Again, this is highly unlikely. 

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Redskins’ young trio shows potential, but long after Jets game was out of hand

Redskins’ young trio shows potential, but long after Jets game was out of hand

The game was long since over when the young Redskins made their presence felt. 
 
Quarterback Dwayne Haskins and running back Derrius Guice combined for their first career touchdowns. Wide receiver Terry McLaurin had a 67-yard catch wiped out by a holding penalty, but later in the game made a spectacular play on a ball thrown 41 yards down field. 
 
That trio, for now, comprises what little hope Washington has for its immediate future. But if you chose to see their performance in the second half of a 34-17 loss to the woeful New York Jets as a small sign of progress, don’t bother. They don’t.
 
“It was okay. It wasn’t good enough,” Haskins said when asked to evaluate his play. “We didn’t win.” 
 
If Guice seemed hard on himself afterward, too, there was good reason. At halftime the Jets led 20-3. New York punched in two quick touchdowns early in the fourth quarter and it was 34-3. Nothing that came after by any player really mattered.
 
“It was embarrassing,” veteran linebacker Ryan Kerrigan said.
 
Kerrigan is 31 now. He’s seen far too many days like this in his nine years with the Redskins. Haskins was making his second career NFL start. He’s not used to losing like this. He and McLaurin went to Ohio State, not Rutgers. Guice was a star at LSU. Kerrigan knows a hard lesson that they do not: You don’t control much in the NFL.
 
It’s hard for any rookie to see a bright future when you walk off the field drubbed by a 3-7 team. Garbage time numbers don’t do much for anyone – even for top draft picks who should be the foundation going forward.   
 
“No, because it’s not just about us,” Guice said. “We’ve got to have linemen up there that’s going to block for all us. We’ve got to have all of that. It’s more than just three people.”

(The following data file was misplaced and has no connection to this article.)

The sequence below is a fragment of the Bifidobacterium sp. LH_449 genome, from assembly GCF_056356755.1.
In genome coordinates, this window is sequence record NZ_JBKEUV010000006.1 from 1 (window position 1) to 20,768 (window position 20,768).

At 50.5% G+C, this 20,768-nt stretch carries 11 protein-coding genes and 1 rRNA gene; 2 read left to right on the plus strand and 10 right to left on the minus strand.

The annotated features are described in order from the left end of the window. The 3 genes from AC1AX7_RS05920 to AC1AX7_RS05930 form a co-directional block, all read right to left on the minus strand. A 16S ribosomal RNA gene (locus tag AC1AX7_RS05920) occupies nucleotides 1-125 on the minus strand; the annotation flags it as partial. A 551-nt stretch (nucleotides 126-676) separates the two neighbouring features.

Haskins completed nine passes in the first half for just 52 yards. He was sacked four times. There are plenty of things he needs to learn about playing quarterback at this level and pocket awareness is one of them. 
 
Guice played behind veteran Adrian Peterson in his return from a torn meniscus in his right knee during the first game of the season on Sept. 8. He carried the ball just four times for 16 yards in the first half. 
 
McLaurin barely had time to celebrate his 67-yard catch with 13:22 to go in the second quarter. Instead of setting up the Redskins with 1st-and-10 at the 12, a holding call and unsportsmanlike conduct penalty on right guard Brandon Scherff made it 1st-and-24 at the 6. It was the story of the day.
 
By the end of the afternoon the numbers didn’t look so bad. McLaurin, a 2019 third-round draft pick, had three catches for 69 yards. Guice, last year’s second-round draft pick, showed how dynamic he can be taking a screen pass 45 yards for a touchdown. For a player who missed his rookie season with a torn anterior cruciate ligament (ACL) in his left knee and missed eight games this season with the meniscus tear, it had to feel great. 
 
“A lot of emotions going through my head at the time,” Guice said. “But I knew I had to put it aside because we were losing. It’s not about me. It’s about the team losing that really stinks. It took the excitement out of it.” 
 
Haskins completed 19 of 35 passes for 214 yards and two touchdowns. There were more big plays than in his first start, a 24-9 loss to the Buffalo Bills on Nov. 3 before the bye week. 
 
But his numbers were ugly after a drive stalled with 3:38 left in the third quarter following another sack. While the Redskins punted, Haskins gathered his offense together on the sideline and gave an impassioned speech caught by NBC television cameras. It was a fire we haven’t seen from him before.  
 
“He’s a guy that’s taking on a role and we’re all following,” Guice said. “Like I always tell him ‘It’s your offense, you’ve got to tell me where to go with protections, tell the line where to go, tell us what routes to run. That’s on you.’”
 
Added Guice: “He has to lead us and we’ve got to all follow. It’s team, it’s a team, it’s a team. We’ve got to play as a team, we’ve got to win as a team and we’ve got to lose as a team. It’s on all of us. We all made mistakes, we all made errors. We’ve got to fix it fast.”